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There are many ways to measure your financial health. The measurement that probably gets the most attention from personal finance books and news outlets is the personal balance sheet, or net worth statement. Knowing your net worth can be important, but keep in mind that it is a snapshot in time and not necessarily a true indicator of financial health. There are many other factors that affect your financial health, one of which is your cash flow statement, which is a representation of your net monthly cash flow.

You can use your cash flow statement in conjunction with your net worth statement to get a better idea of your overall financial health. Later we will show you how to combine your net worth statement and cash flow statement with a financial risk test and debt analysis which will help you get a clearer picture of your financial health.


Why positive cash flow is important
One of the fundamental building blocks of becoming wealthy is spending less than you earn. It is one of the core concepts of achieving wealth. Your cash flow statement won’t tell you if you will become a millionaire or not, but it can tell you if you are on the right path – hint: you can’t build wealth if you are running on a deficit.

How to Create a Personal Cash Flow Statement
Creating a cash flow statement may remind you of creating a budget. You will need to record all sources of income and all your expenses. Then you will add the final amounts for income and expenses. Just like your net worth statement, a positive number is positive cash flow (good!) and a negative number is negative cash flow (bad!).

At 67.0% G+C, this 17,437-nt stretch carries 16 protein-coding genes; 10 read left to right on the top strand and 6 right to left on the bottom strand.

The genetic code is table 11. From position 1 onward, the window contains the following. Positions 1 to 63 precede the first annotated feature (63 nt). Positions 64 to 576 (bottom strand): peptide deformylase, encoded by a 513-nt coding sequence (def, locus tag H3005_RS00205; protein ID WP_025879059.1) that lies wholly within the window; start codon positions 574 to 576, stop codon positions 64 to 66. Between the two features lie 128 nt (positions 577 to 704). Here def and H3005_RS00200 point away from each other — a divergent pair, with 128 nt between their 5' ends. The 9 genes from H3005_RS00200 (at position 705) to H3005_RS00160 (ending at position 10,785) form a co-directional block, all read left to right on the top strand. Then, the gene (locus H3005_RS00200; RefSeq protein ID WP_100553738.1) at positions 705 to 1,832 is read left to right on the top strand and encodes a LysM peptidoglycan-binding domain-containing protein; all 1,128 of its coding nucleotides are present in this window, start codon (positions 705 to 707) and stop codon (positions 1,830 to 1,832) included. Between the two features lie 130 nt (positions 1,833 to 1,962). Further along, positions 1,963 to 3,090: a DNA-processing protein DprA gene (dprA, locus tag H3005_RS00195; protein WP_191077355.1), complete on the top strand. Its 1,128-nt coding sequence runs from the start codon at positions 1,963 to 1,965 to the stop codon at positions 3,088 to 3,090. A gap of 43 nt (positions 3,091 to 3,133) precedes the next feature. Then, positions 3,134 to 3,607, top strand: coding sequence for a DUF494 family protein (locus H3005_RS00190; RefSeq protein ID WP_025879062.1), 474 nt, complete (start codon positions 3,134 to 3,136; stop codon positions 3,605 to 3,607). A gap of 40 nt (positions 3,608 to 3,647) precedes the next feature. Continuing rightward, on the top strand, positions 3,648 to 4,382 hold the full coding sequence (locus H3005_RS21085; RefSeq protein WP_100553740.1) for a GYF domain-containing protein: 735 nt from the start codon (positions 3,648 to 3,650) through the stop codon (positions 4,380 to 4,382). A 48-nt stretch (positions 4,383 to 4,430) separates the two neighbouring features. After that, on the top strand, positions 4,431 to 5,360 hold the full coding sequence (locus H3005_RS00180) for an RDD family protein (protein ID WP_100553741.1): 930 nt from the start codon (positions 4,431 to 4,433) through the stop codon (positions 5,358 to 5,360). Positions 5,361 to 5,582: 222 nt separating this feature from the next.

Factors to Consider in Personal Cash Flow StatementA cash flow statement is designed to list all sources of income that affect your cash flow, not just your salary from your day job. Below this section is a list of income streams to consider adding to your cash flow statement. However, you should only add the income sources that are available for spending. For example, investment income and dividends are listed as forms of income, but you wouldn’t list those on your cash flow statement if they are in retirement accounts or are automatically reinvested.

On the same token, you need to record all expenses, including regular and irregular expenses. For example, some of your expenses may come quarterly, semi-annually, or annually. You may wish to break those down into a monthly approximation (examples could include insurance premiums, taxes, homeowner’s association fees, investment contributions, etc.). Groceries and utilities are also expenses that can be approximated to smooth out your cash flow statement.

The following is a list of income sources and expenses that you may wish to include in your personal cash flow statement. You will need to tailor it to your needs.


Earned Income
• Salary 1
• Salary 2
• Bonuses/tips/commissions

Other Income
• Self-employment income
• Freelance/consulting income
• Government benefits (unemployment, disability, VA benefits, welfare, etc.).
• Child support/alimony
• Investment Income
• Interest income
• Dividends
• Capital gains
• Distributions

Retirement Income
• Pension
• Social security
• Annuity
• Retirement plan distributions (401K, IRA, withdrawals)


Fixed Expenses:
• Mortgage/Rent
• Car payments
• Insurance premiums
• Property Taxes
• Alimony/Child Support
• Investment contributions

Variable Expenses:
• Groceries
• Utilities
• Medical care
• Entertainment/hobbies
• Dining out
• Maintenance/home or auto
• Spending money
• Other

Calculate the Net Cash Flow
Add total income and expenses and you have a personal cash flow statement. If your cash flow statement is positive, then you have some additional cash each month that you can use to help you reach your financial goals (build emergency fund, pay down debt, invest, etc.). If your cash flow statement is negative, then it is time to look for ways to right the ship and turn things around. Look for areas you can trim back on expenses, and ways to increase income.

Posted by Ryan Guina | Money Management